Private and federal investments are pouring billions of dollars into Alaska’s economy, but Anchorage is struggling to keep and attract working-aged adults.
Experts say the trends in state and national demographics mean labor shortages will only intensify in the years ahead, limiting growth.
For 2024, Anchorage’s economy is forecast to grow, but business leaders say the city has got to work on attracting and retaining workers.
“More than half of our Alaska-born citizens are eventually leaving the state,” said Jenna Wright.
Wright is Anchorage born and raised, and she stayed. Wright now leads the Anchorage Economic Development Corp. She delivered the nonprofit’s 2024 economic forecast last week, which is sort of an annual state of the economy.
“In general, 2024 is going to be a great year for the Anchorage economy. We’re seeing lower inflation, higher personal income and we’re going to see job growth in most all sectors,” she said. “However, the fact that we do have anywhere from two to three jobs for every one person seeking work is going to inhibit our ability to expand the economy.”
Wright walked through dozens of indicators and data points that translate into new jobs in Anchorage: Investments in North Slope oil field projects, a new FedEx sorting facility at Ted Stevens Anchorage International Airport, NorthLink Aviation’s work on a new air cargo facility, a new Amazon sorting facility, tonnage records at the Don Young Port of Alaska, visitor numbers rebounding, and hotel investments. She said general contractors, architects and engineers have years of backlogs in construction work to do, with more to come thanks to huge federal infrastructure investments.
“However, the speed of completing these projects will be stifled by the severe worker shortages that are inevitably going to increase project timelines,” Wright said.
Some version of that caveat applies to a lot of the good news. In the visitor industry, for example, she said visas for foreign guest workers haven’t rebounded to pre-pandemic levels.
Wright flagged Anchorage’s housing market as another key pinch point. The city has a low rental vacancy rate, new home building has been in a long decline, and costs are high. Many local officials say it’s a housing crisis.
“We must retain and attract workforce to Anchorage if we want our economy to grow, and it’s going to be very, very difficult to do that if we’re not building enough housing to meet demand,” Wright said.
The community, she said, has to be deliberate about investing in Anchorage.
“We’ve got billions of dollars coming our way from private oil field projects private investment, and we are seeing public infrastructure funding at levels that we haven’t seen since the 80s,” Wright said. “These dollars could either serve as a quick flash in the pan that keeps us afloat, or they can be the foundation on which we launch ourselves into economic growth and prosperity through intentional retention and attraction efforts and investments in our city.”
It’s competitive, and Wright said that’s what it will take to become a place “worth choosing” over other cities.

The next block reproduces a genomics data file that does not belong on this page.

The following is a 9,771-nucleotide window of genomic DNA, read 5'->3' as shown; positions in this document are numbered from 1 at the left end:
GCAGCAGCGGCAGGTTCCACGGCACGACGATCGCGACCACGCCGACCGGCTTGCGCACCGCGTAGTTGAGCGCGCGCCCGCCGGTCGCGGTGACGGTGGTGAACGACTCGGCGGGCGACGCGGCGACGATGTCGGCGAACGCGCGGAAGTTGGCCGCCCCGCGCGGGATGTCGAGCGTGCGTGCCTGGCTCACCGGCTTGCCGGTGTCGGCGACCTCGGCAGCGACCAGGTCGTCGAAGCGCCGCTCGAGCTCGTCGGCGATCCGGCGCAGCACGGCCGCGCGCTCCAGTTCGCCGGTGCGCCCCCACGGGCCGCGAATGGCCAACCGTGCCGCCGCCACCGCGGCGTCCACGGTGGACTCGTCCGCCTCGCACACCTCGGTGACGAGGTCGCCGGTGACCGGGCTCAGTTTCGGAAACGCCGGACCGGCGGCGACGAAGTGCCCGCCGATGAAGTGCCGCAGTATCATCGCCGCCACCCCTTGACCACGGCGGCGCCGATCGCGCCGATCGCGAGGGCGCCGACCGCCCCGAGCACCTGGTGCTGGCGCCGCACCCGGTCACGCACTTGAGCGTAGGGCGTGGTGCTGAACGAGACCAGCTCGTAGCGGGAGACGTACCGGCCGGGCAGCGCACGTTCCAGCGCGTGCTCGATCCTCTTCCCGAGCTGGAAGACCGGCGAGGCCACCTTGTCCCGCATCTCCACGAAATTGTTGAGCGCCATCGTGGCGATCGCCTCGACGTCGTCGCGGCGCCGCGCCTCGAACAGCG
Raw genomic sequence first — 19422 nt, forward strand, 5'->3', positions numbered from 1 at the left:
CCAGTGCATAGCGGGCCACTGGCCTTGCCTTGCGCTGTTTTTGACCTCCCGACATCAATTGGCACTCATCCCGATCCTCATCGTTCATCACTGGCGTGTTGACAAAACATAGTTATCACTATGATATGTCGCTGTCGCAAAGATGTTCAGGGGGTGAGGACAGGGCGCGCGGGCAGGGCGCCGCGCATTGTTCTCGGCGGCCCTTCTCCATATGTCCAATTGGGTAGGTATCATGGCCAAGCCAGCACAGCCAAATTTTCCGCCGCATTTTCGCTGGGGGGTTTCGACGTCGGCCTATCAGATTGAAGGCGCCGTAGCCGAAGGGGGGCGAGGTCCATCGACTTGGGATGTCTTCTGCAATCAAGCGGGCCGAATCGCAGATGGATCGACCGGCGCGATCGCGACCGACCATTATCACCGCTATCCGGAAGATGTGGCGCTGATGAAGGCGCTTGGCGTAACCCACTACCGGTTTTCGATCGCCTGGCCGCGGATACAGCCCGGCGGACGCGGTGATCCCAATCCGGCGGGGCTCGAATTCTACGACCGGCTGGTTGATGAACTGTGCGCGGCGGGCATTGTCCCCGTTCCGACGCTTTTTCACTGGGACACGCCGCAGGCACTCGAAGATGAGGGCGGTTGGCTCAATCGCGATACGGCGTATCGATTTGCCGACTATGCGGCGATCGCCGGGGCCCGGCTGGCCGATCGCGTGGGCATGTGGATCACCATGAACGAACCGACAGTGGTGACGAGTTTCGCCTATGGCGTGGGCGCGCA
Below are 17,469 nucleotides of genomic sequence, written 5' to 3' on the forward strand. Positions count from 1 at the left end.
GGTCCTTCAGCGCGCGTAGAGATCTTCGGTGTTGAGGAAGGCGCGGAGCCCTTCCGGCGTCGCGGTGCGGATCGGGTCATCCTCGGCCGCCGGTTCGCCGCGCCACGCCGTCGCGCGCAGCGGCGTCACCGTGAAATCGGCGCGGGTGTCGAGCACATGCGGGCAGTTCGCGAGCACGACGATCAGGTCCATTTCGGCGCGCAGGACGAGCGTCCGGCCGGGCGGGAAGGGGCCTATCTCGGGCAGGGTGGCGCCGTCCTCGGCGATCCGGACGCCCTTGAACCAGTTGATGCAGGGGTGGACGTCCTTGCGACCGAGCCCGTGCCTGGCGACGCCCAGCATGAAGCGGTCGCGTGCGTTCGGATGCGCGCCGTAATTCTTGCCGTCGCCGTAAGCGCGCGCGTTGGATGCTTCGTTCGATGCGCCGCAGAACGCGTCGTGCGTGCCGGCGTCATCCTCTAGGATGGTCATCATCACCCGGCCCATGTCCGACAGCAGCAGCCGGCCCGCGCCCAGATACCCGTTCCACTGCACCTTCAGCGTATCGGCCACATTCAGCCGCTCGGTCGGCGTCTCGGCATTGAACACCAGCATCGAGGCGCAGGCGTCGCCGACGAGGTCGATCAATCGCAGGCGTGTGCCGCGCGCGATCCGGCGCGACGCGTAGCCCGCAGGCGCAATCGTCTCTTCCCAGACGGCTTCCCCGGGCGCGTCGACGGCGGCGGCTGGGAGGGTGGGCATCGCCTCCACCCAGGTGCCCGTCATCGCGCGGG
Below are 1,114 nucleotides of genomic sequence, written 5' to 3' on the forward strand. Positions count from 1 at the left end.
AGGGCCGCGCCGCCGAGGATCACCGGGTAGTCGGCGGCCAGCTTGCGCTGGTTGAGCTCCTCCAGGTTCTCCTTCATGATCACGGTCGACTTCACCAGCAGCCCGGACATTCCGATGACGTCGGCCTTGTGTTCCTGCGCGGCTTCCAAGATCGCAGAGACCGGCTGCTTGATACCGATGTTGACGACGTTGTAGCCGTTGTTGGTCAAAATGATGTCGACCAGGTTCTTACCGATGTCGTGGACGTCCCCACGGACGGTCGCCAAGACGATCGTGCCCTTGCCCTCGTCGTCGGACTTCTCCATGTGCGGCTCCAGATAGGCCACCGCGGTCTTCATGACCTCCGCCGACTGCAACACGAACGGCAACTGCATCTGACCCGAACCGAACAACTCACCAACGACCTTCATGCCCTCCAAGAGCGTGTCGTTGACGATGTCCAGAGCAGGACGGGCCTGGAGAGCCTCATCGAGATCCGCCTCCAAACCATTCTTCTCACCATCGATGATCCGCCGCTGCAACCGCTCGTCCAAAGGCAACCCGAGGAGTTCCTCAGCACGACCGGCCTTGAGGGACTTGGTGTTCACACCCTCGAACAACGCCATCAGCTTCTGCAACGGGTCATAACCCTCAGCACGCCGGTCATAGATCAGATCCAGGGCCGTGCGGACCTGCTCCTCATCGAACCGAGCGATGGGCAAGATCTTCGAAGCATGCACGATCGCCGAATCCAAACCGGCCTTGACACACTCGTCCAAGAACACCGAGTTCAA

Which is Patience Fairbrother’s field of expertise.
“I actually work as a recruiter for cities and states and regions and countries,” Fairbrother said. “So I help places to build the workforce that they need through marketing and research.”
She’s the vice president of talent attraction with Development Counsellors International based in New York City, and she was the event’s keynote speaker. Fairbrother shared insights from her company’s seventh annual “Talent Wars” report, which is based on surveys of more than 1,000 working-aged adults who’ve relocated at least 100 miles in the last three years.
Since the pandemic, she said quality of life has become the top trigger for moving.
“I think we all had a lot more time during the pandemic sitting around at home and for myself working, you know, just a few feet from my bed in my tiny New York City apartment to reflect on, you know, work and life and what I really want out of it,” Fairbrother said. “So people have been making different decisions.”
The next most common triggers were moving to be closer to family, and taking a job that requires moving.
Once someone decides to move, Fairbrother said cost of living, housing costs and housing availability have consistently been the most important factors since the survey began in 2017.
“And what this tells us is that people prioritize the practical factors over the nice-to-haves,” she said. “So someone needs to know that they can afford a comparable or better quality of life than what they previously had.”
Fairbrother highlighted four of Anchorage’s strengths in the competitive labor market:
- a strong, diversifying economy,
- an in-state talent pool from of the University of Alaska system,
- military veterans and transitioning military personnel, and
- a potential tourist-to-talent pipeline that leans on outdoor recreation.
“A lot of places say they have outdoor recreation, but it’s not like this,” she said. “So you have a great opportunity to attract the kind of people that want to get out there in a really big way.”
Fairbrother also echoed Wright’s call to invest in making Anchorage a better place to live.
“It’s super, super important that you all do your part to support the things that are not only going to improve the quality of life for residents, but also be attractive to those that we need to attract here,” she said.
She said Anchorage can’t be all things to all people, but it can lean into its competitive advantages and focus on marketing to receptive audiences.